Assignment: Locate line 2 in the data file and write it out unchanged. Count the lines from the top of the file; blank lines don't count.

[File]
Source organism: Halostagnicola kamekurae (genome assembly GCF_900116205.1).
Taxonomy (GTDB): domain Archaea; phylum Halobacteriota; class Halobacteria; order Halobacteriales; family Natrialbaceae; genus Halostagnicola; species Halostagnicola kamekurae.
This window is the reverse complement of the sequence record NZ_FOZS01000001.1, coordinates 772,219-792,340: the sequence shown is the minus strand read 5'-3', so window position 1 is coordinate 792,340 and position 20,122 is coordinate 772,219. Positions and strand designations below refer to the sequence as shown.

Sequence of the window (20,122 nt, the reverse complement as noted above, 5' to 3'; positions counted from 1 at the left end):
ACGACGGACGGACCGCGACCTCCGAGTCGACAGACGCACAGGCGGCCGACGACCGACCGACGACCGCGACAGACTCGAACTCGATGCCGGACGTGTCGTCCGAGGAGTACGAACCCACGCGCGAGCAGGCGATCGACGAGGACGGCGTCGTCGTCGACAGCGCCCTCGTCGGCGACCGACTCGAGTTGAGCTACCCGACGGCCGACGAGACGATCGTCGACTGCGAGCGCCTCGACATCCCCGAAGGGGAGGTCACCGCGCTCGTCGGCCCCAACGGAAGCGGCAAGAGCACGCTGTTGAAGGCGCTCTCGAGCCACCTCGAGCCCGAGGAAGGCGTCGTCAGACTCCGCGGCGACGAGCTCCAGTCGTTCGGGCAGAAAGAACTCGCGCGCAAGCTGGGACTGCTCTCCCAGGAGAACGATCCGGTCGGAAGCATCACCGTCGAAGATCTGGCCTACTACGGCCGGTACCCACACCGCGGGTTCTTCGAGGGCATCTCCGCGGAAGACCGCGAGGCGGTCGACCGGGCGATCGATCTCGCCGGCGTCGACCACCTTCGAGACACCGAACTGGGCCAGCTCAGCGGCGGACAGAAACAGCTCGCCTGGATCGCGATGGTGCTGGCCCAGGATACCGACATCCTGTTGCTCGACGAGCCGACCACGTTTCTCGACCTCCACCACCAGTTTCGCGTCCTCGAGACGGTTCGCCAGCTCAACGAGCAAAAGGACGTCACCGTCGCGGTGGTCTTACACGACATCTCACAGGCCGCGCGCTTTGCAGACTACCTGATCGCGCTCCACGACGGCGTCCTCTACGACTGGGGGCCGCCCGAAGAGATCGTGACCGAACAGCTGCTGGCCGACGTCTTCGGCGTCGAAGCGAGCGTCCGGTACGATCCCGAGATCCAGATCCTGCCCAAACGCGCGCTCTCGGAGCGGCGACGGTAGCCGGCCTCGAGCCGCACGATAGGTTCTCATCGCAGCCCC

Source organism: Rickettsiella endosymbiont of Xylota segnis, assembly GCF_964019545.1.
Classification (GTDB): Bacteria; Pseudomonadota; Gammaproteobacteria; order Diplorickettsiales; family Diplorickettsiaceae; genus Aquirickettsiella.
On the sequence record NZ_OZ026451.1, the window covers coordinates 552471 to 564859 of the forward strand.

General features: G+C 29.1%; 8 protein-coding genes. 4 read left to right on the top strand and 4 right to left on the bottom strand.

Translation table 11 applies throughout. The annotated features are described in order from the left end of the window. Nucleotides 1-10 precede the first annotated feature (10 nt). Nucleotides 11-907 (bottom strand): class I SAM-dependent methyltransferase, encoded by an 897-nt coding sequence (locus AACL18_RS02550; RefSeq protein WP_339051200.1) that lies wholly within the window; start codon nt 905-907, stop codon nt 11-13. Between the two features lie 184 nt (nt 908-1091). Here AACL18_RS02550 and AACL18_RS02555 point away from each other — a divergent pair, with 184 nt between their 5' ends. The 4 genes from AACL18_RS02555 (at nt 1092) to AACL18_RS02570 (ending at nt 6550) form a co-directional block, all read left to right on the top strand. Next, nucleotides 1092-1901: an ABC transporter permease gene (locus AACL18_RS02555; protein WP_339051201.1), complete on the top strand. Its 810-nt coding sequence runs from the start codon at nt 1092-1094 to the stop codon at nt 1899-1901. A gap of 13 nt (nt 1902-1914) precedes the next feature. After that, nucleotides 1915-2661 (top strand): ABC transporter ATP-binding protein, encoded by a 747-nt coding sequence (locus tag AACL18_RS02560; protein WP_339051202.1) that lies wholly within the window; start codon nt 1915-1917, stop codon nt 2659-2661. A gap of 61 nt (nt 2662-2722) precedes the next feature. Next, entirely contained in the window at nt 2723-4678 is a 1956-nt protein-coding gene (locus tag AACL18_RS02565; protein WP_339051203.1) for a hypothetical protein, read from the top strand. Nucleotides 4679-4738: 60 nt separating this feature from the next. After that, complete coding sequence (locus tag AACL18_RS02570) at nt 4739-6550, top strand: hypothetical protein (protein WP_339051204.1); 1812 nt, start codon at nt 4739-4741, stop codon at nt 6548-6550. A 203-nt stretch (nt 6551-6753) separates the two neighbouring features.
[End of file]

Taxonomy (GTDB): domain Archaea; phylum Halobacteriota; class Halobacteria; order Halobacteriales; family Natrialbaceae; genus Halostagnicola; species Halostagnicola kamekurae.